Huge quantities of these “Hardware Guns” we were produced in a profusion of private brands as well as in Folsom’s house brand “American Gun Co. Of NY”. In 1922 the Crescent brand replaced the “American Gun Co. Of NY” and can be found on many thousands of doubles. In 1905 Crescent’s first hammerless sidelock was introduced as the American Gun Co. “Knickerbocker” Model No. 6. This very popular model became the Crescent “Peerless” No. 6 in 1922. In 1928 it became the Crescent “Empire” No. 60 and in 1931 in the Crescent-Davis “New Empire” No. 88, “New Empire” No. 9, and “Empire” No. 9.

Crescent was bought by J. Stevens Arms Co., Division of Savage Arms Corp. About 1930. It was merged with Davis-Warner Arms Corp. Successors to N.R. Davis & Sons Co. And became Crescent-Davis Arms Corp. In 1932 the operation was moved to the Stevens plant at Springfield, Mass. Where some sidelock doubles were assembled, Crescent-Davis brand guns remained in Steven’s full line catalog until 1941 but from 1937 to 1941 the doubles sold in the C-D brand were on either Stevens or Davis boxlock frames.

Source: 1999 Standard Catalog of FIREARMS. The collector’s price & reference guide.

CRESCENT F.A. COMPANY
Norwich, Connecticut

This company manufactured good quality, inexpensive side-by-side and single barrel shotguns and was founded in 1893. They were bought by the H & D Folsom Arms Company of New York, importers and distributors of firearms and sporting goods.

After the purchase of Crescent, the Folsom Company was able to offer a complete range of shotguns, imported English, French, Belgium, and American made Crescents. By the turn of the century Crescent Arms produced huge quantities of “Hardware Guns’. It produced guns under direct contract to distributors, mail order houses and hardware distributors with any brand name the customer requested. Crescent also produced guns for its parent company, as Folsom house brands that were sold to customers that did not want their own brand name.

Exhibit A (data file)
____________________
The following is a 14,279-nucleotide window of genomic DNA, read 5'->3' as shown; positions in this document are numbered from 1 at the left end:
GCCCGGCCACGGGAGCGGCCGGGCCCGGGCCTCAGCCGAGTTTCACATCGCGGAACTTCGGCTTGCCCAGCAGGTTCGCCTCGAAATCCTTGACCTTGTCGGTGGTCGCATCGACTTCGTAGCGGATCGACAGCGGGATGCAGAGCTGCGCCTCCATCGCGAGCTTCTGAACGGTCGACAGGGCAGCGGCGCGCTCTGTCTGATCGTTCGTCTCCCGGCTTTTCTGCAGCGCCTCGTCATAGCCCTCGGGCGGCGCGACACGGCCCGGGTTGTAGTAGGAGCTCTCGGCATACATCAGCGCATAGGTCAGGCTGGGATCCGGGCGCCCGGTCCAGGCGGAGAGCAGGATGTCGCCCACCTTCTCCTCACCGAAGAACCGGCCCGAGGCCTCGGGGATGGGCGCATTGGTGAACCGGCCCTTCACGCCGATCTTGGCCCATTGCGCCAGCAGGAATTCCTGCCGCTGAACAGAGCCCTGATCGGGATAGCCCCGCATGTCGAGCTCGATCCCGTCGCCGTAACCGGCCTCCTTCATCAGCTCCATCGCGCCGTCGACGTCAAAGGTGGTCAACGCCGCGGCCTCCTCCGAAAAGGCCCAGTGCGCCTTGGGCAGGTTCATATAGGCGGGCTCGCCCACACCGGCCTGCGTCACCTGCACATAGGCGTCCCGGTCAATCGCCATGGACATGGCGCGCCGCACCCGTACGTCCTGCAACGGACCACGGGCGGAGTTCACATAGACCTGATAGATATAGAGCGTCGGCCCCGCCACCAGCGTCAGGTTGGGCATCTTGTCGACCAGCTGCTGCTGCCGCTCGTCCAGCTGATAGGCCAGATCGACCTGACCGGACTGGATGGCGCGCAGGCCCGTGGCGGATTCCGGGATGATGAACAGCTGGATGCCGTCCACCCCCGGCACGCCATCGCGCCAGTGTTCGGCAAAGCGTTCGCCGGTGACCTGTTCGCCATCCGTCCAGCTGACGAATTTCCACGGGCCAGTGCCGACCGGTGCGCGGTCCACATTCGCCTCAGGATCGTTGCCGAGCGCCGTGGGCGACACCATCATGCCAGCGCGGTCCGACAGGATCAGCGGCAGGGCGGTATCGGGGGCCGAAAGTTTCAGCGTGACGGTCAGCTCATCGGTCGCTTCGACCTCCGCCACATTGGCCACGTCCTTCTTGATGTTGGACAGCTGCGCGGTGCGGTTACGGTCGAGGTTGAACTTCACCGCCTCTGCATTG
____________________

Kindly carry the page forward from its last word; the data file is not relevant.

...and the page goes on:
Source: 24th Edition BLUE BOOK OF GUN VALUES - 2003

Crescent Fire Arms Co. and Crescent-Davis Arms Co.

In 1888, George W. Cilley bought out the defunct Bacon Arms Co. of Norwich, CT. He then formed an alliance w/Frank Foster, and borrowed enough money to form the Crescent Fire Arms Comnpany. Cilley and Foster each held several firearms patents, and both were highly qualified in firearms design and manufacture. Production began with single shot tip-up shotguns that had an external side hammer. Double barrel shotgun production was started in 1891. In 1893, they began making bicycle chains, and that same year, H & D Folsom took over the company’s financial control. Early in the 1890s, Crescent built a rifle that resembled the Remington No. 4. A very rare Crescent was the .410 bore shotgun pistol, which was introduced in the 1920s. In 1929, N.R. Davis Firearms Co., then owned by Warner Arms Corp., merged with Crescent to become Crescent-Davis Arms Co. Because of financial crisis, business continued to decline, and they were forced to sell out. Savage Arms Co. acquired Davis-Crescent to become Crescent-Davis Arms Co. Because of financial crisis, business continued to decline, and they were forced to sell out. Savage Arms Co. acquired Davis-Crescent in 1931, assembled guns from the remaining parts, and these guns were sold under the Crescent name only. In 1932, the city of Norwich, CT, took over the Crescent property for non-payment of back taxes. After the Norwich facility was closed, manufacture was moved to Chicopee Falls.